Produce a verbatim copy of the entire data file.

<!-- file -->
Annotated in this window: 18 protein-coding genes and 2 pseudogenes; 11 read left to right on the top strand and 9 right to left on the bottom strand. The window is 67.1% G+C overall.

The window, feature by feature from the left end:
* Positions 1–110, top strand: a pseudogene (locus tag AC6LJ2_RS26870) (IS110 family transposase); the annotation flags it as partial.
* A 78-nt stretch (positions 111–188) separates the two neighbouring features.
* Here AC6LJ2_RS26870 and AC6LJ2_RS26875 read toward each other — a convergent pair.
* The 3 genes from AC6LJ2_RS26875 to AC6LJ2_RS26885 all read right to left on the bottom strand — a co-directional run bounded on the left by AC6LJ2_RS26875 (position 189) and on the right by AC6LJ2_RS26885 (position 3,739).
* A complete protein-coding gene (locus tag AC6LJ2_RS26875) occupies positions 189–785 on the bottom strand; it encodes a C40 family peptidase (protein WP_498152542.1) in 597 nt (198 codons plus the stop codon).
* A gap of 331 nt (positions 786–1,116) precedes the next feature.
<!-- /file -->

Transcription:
Annotated in this window: 18 protein-coding genes and 2 pseudogenes; 11 read left to right on the top strand and 9 right to left on the bottom strand. The window is 67.1% G+C overall.

The window, feature by feature from the left end:
* Positions 1–110, top strand: a pseudogene (locus tag AC6LJ2_RS26870) (IS110 family transposase); the annotation flags it as partial.
* A 78-nt stretch (positions 111–188) separates the two neighbouring features.
* Here AC6LJ2_RS26870 and AC6LJ2_RS26875 read toward each other — a convergent pair.
* The 3 genes from AC6LJ2_RS26875 to AC6LJ2_RS26885 all read right to left on the bottom strand — a co-directional run bounded on the left by AC6LJ2_RS26875 (position 189) and on the right by AC6LJ2_RS26885 (position 3,739).
* A complete protein-coding gene (locus tag AC6LJ2_RS26875) occupies positions 189–785 on the bottom strand; it encodes a C40 family peptidase (protein WP_498152542.1) in 597 nt (198 codons plus the stop codon).
* A gap of 331 nt (positions 786–1,116) precedes the next feature.